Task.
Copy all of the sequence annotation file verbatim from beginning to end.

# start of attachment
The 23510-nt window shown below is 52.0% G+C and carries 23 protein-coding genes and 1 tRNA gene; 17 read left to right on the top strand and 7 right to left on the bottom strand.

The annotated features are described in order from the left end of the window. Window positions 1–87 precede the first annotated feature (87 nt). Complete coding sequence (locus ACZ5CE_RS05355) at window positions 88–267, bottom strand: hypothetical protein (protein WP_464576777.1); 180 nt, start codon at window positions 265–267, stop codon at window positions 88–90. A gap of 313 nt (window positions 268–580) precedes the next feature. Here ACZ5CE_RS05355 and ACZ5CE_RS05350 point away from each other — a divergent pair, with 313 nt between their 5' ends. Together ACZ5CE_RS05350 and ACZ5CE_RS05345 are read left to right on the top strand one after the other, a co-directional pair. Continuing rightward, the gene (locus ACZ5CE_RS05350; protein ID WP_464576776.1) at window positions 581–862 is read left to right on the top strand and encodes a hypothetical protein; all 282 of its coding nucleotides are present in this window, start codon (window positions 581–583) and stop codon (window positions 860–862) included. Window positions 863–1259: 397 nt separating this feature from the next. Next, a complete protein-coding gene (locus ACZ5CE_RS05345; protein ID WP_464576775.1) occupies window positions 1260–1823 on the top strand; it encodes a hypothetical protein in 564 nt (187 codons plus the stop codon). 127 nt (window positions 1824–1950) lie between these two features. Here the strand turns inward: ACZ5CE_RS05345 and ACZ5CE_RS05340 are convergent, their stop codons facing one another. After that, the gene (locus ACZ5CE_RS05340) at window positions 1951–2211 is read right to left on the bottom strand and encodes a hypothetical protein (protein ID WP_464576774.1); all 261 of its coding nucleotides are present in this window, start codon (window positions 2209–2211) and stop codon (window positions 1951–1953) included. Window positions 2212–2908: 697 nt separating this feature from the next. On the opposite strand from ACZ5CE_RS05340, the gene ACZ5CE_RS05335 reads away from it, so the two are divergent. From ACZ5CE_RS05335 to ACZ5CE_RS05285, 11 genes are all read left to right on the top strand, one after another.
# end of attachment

The 23510-nt window shown below is 52.0% G+C and carries 23 protein-coding genes and 1 tRNA gene; 17 read left to right on the top strand and 7 right to left on the bottom strand.

The annotated features are described in order from the left end of the window. Window positions 1–87 precede the first annotated feature (87 nt). Complete coding sequence (locus ACZ5CE_RS05355) at window positions 88–267, bottom strand: hypothetical protein (protein WP_464576777.1); 180 nt, start codon at window positions 265–267, stop codon at window positions 88–90. A gap of 313 nt (window positions 268–580) precedes the next feature. Here ACZ5CE_RS05355 and ACZ5CE_RS05350 point away from each other — a divergent pair, with 313 nt between their 5' ends. Together ACZ5CE_RS05350 and ACZ5CE_RS05345 are read left to right on the top strand one after the other, a co-directional pair. Continuing rightward, the gene (locus ACZ5CE_RS05350; protein ID WP_464576776.1) at window positions 581–862 is read left to right on the top strand and encodes a hypothetical protein; all 282 of its coding nucleotides are present in this window, start codon (window positions 581–583) and stop codon (window positions 860–862) included. Window positions 863–1259: 397 nt separating this feature from the next. Next, a complete protein-coding gene (locus ACZ5CE_RS05345; protein ID WP_464576775.1) occupies window positions 1260–1823 on the top strand; it encodes a hypothetical protein in 564 nt (187 codons plus the stop codon). 127 nt (window positions 1824–1950) lie between these two features. Here the strand turns inward: ACZ5CE_RS05345 and ACZ5CE_RS05340 are convergent, their stop codons facing one another. After that, the gene (locus ACZ5CE_RS05340) at window positions 1951–2211 is read right to left on the bottom strand and encodes a hypothetical protein (protein ID WP_464576774.1); all 261 of its coding nucleotides are present in this window, start codon (window positions 2209–2211) and stop codon (window positions 1951–1953) included. Window positions 2212–2908: 697 nt separating this feature from the next. On the opposite strand from ACZ5CE_RS05340, the gene ACZ5CE_RS05335 reads away from it, so the two are divergent. From ACZ5CE_RS05335 to ACZ5CE_RS05285, 11 genes are all read left to right on the top strand, one after another.